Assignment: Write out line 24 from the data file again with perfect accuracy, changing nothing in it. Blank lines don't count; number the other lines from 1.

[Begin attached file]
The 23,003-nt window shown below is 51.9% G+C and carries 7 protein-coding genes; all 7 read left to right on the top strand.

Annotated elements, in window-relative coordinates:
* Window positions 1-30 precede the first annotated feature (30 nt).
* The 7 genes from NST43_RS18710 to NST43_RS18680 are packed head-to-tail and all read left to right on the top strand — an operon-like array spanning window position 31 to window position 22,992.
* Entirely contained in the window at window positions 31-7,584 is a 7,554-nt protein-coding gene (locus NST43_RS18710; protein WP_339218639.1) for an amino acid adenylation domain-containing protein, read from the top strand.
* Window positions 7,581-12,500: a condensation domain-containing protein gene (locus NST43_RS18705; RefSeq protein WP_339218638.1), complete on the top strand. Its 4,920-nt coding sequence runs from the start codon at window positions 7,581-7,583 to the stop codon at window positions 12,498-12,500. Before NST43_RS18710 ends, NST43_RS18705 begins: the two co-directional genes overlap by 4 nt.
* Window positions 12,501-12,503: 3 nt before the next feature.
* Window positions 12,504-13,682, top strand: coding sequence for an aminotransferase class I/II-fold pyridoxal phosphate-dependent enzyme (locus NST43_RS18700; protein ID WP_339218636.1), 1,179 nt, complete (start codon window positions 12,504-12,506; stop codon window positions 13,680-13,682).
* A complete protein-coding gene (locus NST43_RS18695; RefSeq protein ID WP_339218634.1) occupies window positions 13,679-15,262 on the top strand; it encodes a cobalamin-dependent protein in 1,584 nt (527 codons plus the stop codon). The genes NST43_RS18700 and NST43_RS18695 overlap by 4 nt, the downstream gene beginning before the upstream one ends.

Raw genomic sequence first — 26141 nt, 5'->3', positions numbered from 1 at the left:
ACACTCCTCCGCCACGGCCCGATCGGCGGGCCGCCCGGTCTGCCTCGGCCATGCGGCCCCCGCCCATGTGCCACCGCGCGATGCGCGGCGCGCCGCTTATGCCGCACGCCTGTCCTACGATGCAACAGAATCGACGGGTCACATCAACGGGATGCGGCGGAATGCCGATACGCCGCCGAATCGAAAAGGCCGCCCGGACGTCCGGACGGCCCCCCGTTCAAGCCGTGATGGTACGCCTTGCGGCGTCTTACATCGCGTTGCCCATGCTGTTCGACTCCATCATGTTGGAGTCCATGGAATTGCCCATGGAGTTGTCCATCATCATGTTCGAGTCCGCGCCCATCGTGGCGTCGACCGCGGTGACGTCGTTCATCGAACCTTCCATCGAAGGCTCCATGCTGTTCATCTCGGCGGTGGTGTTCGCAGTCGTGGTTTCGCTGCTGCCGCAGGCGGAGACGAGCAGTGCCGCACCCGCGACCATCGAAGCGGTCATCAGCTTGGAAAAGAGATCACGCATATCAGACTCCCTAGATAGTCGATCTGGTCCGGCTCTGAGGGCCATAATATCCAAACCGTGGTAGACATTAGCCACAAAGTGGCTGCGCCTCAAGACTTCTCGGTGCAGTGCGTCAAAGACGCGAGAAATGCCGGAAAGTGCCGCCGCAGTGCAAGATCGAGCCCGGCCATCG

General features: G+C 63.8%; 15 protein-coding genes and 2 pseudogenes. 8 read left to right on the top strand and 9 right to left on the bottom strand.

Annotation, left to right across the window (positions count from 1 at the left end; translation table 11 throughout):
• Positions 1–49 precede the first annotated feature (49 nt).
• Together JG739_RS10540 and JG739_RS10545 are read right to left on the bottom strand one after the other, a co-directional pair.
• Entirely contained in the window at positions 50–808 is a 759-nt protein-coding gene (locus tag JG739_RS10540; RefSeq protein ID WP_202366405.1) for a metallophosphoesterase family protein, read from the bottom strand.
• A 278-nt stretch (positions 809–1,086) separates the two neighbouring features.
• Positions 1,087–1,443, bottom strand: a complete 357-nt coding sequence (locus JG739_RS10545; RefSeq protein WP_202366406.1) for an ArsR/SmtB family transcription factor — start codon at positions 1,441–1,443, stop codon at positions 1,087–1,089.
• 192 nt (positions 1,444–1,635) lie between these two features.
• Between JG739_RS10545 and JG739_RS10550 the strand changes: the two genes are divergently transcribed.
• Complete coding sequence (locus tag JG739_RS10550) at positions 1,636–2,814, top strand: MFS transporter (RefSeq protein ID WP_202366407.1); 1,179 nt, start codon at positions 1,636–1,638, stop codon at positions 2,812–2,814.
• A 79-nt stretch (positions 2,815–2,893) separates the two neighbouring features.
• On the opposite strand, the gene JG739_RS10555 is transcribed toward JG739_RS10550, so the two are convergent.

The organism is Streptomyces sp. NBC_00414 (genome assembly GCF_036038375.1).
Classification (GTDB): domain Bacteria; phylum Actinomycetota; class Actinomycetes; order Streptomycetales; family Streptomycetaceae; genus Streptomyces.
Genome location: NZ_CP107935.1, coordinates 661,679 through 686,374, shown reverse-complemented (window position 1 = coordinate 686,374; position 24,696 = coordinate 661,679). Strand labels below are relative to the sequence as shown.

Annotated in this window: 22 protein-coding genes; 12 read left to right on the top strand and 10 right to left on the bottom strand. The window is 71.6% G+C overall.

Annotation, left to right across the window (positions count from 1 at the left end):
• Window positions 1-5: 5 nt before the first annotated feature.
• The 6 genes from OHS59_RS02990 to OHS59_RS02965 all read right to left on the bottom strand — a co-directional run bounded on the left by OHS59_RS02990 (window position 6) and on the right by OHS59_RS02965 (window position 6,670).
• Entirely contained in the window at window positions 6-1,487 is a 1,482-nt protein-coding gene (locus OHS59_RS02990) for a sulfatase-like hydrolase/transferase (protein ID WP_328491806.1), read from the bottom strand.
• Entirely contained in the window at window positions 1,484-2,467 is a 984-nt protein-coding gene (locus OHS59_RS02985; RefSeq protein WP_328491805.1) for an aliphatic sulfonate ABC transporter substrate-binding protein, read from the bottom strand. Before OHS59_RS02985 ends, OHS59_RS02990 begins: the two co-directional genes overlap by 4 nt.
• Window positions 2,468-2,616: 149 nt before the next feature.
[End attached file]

The organism is Streptomyces sp. NBC_00414 (genome assembly GCF_036038375.1).